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Opinion

Progressive Islam: Is It Really Islam?

Progressive Islam, according to Omid Safi, means a couple of fundamental things. First, it “is above all an attempt to start swimming through the rising waters of Islam and modernity, to strive for justice in the midst of society.” (1) While Safi acknowledges that he cannot speak for all Progressive Muslims, he lays out a number of core concerns for most members of the movement. He states that the Progressive Muslim movement is concerned with “engaging tradition,” “social justice,” “gender justice,” and “pluralism” (2). In particular, Safi states that “at the heart of a progressive Muslim interpretation is a simple yet radical idea: every human life, female and male, Muslim and non-Muslim, rich and poor, “Northern” or “Southern,” has exactly the same intrinsic worth” (3). Based in the Qur’anic story of God’s creation of human beings, Safi argues that all humans have been animated through the breath of God. Therefore, all humans have an inherent dignity that must be acknowledged. Safi’s progressivism is, at its heart, an activist movement, inherently political and critical of any behavior which negates the “justice” it promotes.

While Safi explains his movement with excitement and sparkle, a cautious reader will see some of the interpretive problems clearly. This seems to be a classic case of getting what you look for. Safi makes it clear that the political goals of “social justice,” “gender justice” and “pluralism” come before engaging tradition (4). His goals are already set in stone. Yet, he cautions his readers not to just dispense of tradition but to critically examine it in a way that supports the movement’s goals. Any sincere examination of tradition is merely given lip service. Why is this so problematic? The movement claims to be based on Islam and, further, to be a middle ground between abandoning the tradition and accepting it uncritically. But this is an illusion. Safi’s progressivism has clear political goals which come before any engagement with tradition. This is a preemptive rejection of tradition. It seems clear that tradition here is something to be gotten through, shaped into what progressives wish it to be. It is certainly their right to propose such a stance. However, their engagement with tradition is a political tactic rather than a true search for the will of God and should be acknowledged as such.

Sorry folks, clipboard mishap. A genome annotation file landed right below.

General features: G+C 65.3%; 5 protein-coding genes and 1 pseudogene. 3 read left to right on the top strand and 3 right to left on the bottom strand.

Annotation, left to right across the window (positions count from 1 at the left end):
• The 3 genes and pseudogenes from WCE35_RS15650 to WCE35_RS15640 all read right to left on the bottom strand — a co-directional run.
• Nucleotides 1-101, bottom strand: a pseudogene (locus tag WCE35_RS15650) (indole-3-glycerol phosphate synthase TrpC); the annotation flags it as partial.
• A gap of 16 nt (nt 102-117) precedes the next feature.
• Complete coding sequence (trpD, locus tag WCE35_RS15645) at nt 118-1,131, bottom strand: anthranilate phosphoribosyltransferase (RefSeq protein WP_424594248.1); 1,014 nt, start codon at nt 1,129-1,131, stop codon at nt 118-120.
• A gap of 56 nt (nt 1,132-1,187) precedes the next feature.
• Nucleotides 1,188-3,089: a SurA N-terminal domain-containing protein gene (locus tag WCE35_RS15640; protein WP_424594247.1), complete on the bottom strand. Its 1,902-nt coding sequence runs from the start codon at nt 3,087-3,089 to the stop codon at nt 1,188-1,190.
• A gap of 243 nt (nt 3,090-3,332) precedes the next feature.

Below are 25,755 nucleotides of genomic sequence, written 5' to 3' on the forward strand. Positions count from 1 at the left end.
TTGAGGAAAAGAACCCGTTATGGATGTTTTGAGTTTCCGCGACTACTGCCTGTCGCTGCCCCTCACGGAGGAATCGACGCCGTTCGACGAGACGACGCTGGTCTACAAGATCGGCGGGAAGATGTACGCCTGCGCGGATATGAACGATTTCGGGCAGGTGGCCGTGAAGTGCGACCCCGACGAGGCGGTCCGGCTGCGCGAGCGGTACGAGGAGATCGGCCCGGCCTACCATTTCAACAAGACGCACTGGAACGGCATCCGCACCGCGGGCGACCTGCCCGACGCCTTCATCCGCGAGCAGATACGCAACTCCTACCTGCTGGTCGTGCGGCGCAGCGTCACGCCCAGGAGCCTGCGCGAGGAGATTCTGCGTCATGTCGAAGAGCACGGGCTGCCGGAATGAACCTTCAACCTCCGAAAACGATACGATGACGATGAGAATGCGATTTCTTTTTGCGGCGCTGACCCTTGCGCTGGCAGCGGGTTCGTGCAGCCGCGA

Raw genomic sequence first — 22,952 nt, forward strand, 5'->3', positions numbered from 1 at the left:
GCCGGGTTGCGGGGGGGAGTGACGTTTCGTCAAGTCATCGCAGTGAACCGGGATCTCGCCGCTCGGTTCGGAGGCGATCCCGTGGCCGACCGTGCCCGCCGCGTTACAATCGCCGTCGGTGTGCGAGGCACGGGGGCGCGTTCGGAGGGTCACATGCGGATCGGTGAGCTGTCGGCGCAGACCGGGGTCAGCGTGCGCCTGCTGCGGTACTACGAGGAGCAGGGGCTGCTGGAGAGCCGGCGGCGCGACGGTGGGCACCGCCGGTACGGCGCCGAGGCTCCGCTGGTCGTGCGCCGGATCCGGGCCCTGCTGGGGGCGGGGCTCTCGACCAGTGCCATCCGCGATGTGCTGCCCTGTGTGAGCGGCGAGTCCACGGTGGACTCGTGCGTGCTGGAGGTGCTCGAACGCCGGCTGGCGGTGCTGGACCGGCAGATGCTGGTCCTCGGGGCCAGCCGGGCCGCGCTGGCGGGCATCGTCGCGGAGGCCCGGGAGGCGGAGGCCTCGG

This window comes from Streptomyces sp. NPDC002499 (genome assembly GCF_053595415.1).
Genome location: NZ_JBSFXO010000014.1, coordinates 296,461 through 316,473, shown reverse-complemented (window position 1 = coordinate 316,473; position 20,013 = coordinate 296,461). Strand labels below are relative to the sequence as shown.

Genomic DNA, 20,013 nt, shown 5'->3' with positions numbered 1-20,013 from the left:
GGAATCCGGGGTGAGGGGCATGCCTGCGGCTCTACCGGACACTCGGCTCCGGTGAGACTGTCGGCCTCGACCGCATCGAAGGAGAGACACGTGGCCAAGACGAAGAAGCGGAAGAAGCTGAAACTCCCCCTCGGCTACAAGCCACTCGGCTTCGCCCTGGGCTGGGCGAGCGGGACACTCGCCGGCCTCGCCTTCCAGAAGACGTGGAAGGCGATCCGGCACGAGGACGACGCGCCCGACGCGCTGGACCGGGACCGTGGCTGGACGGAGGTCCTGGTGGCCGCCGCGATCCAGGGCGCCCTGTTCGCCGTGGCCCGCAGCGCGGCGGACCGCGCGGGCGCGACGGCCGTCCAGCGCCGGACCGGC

Khaled Abou El Fadl offers a different interpretation of Muslim Progressivism. Tracing the rise of the Wahabis, Salafis and Salafibs, Abou El Fadl states that the progressive movement stands against such acts of exclusivistic violence. Thus, progressives do promote pluralism. However, the heart of the progressive movement, in Abou El Fadl’s mind, is the antithesis of the exclusivist movements. Wahabism, Salafism, and Salafibism are first political movements and only secondarily religious groups. Abou El Fadl says that these groups use religion for political purposes, choosing which doctrines to emphasize and which to ignore depending on their political utility. In short, he states that these groups have taken an anti-imperialist agenda and fitted Islam over it rather than the other way around (5). It is my suspicion that Abou El Fadl would find the same fault in Omid Safi’s explanation of progressivism. For, while movements in Islam can (and should) have political impact, this political activity should only come after a knowledge of Islam as a faith. Abou El Fadl claims that Muslims today need to focus on religion first and strive to become less politically “hyperactive” (6). This, he states, is the problem with the exclusivist groups. Rather than focusing on religion first and politics second, religion has become a cover for political goals and anger at the West. Safi’s critique of the West as well as Muslim nations in terms of “justice” is his political agenda. His engagement with tradition seems to be merely a cover for these political activities.

  1. Omid Safi. “Introduction” The Times They Are a-Changin’-a Muslim Quest for Justice, Gender Equality, and Pluralism.” In Progressive Muslims: On Justice, Gender, and Pluralism, ed. Omid Safi. (Oxford: Oneworld, 2003), 2. [Online]
  2. Ibid, 7-15.
  3. Ibid, 3.
  4. Ibid, 7.
  5. Khaled Abou El Fadl. “The Ugly Modern and the Modern Ugly: Reclaiming the Beautiful in Islam.” In Progressive Muslims: On Justice, Gender, and Pluralism, ed. Omid Safi. (Oxford: Oneworld, 2003). 47.
  6. Ibid, 62.
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